Born: Late 200s
FEast: Dec. 25th
weavers, textile industry, against poisons, against drowning
St. Anastasia was born to a pagan nobleman and a Christian mother in Sirmium, an area which is now Serbia and was under Roman rule at the time. Her mother baptized her and secretly raised her as a Christian, as well. When she was older, she was married to another non-Christian named Publius who was a loving husband - until he discovered that she was a Christian. He immediately changed completely and would chain her up, beat her, and mistreat her, instructing his servants to do the same while he was away as ambassador to Persia. However, his boat sank and he drowned on one journey, setting Anastasia free.
She immediately began again to visit Christians in prison, freeing captives, and distributing her wealth and possessions to the poor and suffering. During this time, she wrote letters to St. Chrysogonus who had encouraged her while held in slavery by her husband. He was now in prison, and she went to him and cared for him until he was beheaded for never denying his faith. All Christians in the prisons had been tortured repeatedly until Emperor Diocletian ordered them all be killed in one night. St. Chrysogonus' body was found the next day by a man named Zoilus who wrote to Anastasia that Chrysogonus appeared to him in a dream asking her to encourage three sisters who would be martyred in a few days' time. Anastasia visited the sisters who were indeed tortured and killed soon after.
Her own time was approaching, though, as she had been traveling from city to city administering to and healing prisoners. She was discovered weeping over an empty prison - knowing what had happened to the inmates - and arrested.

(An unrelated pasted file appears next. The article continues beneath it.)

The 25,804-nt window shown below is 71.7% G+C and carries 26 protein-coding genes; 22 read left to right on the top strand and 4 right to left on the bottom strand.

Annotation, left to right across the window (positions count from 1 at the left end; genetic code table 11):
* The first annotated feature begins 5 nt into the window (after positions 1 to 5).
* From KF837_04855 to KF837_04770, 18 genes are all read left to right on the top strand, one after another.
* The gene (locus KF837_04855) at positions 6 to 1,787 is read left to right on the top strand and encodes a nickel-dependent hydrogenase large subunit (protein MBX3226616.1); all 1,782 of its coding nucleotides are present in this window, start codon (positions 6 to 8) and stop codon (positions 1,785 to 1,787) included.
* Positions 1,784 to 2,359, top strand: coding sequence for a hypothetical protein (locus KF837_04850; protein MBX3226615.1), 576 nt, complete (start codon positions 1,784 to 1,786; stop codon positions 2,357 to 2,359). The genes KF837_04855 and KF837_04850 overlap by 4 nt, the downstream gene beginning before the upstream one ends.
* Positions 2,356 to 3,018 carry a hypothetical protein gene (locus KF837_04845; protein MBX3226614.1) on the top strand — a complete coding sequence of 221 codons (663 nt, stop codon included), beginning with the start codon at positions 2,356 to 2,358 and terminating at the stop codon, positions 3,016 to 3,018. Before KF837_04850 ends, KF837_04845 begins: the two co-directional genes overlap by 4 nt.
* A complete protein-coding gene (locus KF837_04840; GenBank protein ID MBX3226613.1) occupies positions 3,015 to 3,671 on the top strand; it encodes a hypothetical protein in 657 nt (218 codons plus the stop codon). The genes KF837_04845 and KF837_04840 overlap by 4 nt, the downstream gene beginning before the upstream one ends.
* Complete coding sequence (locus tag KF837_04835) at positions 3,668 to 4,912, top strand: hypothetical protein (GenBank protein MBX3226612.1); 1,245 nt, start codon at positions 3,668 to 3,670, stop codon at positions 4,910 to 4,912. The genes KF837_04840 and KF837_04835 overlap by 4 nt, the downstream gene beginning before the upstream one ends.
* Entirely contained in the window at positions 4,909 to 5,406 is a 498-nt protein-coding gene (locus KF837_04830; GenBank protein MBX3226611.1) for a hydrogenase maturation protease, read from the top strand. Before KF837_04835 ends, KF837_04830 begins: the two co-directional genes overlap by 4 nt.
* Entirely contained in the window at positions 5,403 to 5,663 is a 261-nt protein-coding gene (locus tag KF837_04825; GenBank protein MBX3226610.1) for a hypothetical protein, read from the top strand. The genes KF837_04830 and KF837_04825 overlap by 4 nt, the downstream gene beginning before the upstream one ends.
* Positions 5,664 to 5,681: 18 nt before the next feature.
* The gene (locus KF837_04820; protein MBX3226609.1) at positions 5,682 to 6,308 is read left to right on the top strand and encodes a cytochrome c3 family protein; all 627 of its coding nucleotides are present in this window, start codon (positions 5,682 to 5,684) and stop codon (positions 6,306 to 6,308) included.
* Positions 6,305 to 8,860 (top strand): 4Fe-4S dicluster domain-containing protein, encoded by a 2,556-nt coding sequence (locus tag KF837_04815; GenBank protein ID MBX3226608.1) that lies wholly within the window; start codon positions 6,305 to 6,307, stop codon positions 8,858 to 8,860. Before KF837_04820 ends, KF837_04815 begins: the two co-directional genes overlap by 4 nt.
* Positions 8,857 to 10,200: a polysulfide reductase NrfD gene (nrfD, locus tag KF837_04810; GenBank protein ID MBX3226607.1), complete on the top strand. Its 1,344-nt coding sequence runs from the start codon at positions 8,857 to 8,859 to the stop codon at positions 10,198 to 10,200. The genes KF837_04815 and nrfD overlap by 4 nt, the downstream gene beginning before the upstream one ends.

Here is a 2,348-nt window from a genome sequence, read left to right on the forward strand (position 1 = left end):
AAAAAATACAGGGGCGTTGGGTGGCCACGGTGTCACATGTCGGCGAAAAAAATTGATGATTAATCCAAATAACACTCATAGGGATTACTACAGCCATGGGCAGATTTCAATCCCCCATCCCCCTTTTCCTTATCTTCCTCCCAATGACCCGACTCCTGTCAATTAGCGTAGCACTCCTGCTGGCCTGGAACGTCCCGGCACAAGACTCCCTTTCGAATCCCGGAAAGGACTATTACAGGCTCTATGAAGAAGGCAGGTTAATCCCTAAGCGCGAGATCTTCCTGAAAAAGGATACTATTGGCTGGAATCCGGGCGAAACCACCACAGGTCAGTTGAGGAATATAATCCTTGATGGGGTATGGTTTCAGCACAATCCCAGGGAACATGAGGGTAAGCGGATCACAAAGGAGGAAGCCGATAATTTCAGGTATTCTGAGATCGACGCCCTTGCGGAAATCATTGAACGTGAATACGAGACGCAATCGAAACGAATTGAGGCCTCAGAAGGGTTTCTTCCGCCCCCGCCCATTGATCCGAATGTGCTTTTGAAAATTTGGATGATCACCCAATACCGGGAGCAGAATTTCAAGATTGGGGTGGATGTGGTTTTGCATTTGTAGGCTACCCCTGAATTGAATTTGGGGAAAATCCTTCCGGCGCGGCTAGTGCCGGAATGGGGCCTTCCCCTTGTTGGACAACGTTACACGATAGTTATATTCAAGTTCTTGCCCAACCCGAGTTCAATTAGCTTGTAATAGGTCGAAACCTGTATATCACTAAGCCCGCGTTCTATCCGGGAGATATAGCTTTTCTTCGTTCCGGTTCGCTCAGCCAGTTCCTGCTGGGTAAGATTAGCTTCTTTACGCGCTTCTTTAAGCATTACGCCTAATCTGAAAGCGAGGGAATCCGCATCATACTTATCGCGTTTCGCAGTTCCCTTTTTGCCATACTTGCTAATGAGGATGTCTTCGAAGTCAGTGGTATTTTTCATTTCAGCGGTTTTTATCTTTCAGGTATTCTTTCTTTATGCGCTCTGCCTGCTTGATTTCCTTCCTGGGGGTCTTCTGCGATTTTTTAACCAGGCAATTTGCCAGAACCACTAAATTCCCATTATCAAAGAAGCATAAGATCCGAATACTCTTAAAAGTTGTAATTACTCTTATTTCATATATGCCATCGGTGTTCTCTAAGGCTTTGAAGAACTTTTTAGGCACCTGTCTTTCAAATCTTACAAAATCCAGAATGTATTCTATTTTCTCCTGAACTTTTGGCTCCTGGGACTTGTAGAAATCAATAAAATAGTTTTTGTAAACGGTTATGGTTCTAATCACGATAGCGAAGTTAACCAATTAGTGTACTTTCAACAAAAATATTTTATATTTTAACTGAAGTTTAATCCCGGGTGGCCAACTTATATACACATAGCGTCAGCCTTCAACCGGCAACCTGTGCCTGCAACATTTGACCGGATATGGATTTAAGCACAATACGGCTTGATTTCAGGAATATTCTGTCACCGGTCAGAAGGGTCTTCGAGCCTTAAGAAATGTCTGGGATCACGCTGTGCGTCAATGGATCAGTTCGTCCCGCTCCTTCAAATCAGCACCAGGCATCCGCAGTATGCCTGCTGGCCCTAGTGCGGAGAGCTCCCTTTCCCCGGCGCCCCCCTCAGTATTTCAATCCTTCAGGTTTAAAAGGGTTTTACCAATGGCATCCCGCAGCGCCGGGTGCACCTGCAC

Brought before pagan priest Upian after other officials had ben unable to scare her with torture, Upian offered her riches and torture devices and gave her the choice to deny her faith. She would not, and chose torture. He asked her to reconsider, and tried other methods of persuasion, but when he tried to rape her, he was immediately struck blind and died shortly after.
Freed again, Anastasia and her companion Theodota and Theodota's sons began to minister again to prisoners until Theodota was herself martyred, and Anastasia arrested again. This time, she was put in jail to suffer starvation, but, miraculously, she survived without any food. Enraged that the jailer had disobeyed his orders, he assumed, the prefect transferred her to another prison, but survived again without any food.
Finally, the prefect ordered she be put on a boat with other prisoners that had holes drilled in it so that they would all drown. However, the boat made it safely to land, and all prisoners on board converted to Christianity believing Anastasia had performed the miracle. They were all baptized by her, and taken to an island to finally be put to death.
There, St. Anastasia was stretched between four pillars and burned alive. Her relics were taken to Constantinople, and later transferred to Greece.
wHAT wOULD SHE CARE ABOUT TODAY?
The True Cost - documentary on the devastating worldwide effects of fast fashion
Angela Davis - Are Prisons Obsolete?
So many wish us ill, wish to use us as objects, or think we can be what they want us to be. Others & Life can pull us down. You knew this well, & showed us the only cure is lifting the suffering of others. people try to drown us for that love we give. But you fought and gave dignity to so many other lives. Grant us the bravery to do the same.
This portrait was painted after one of my roommates as my main reference. A student in a fashion design major, she not only needed a patron of textiles but she also had suffered at the hands of a complicated relationship. Like Anastasia, though, she had remained true to herself and survived it. I wanted her expression to be quietly contented while also showing determination in her eyes because St. Anastasia did not fear death more than she feared not being able to fulfill her mission, and her joy was in being able to do so.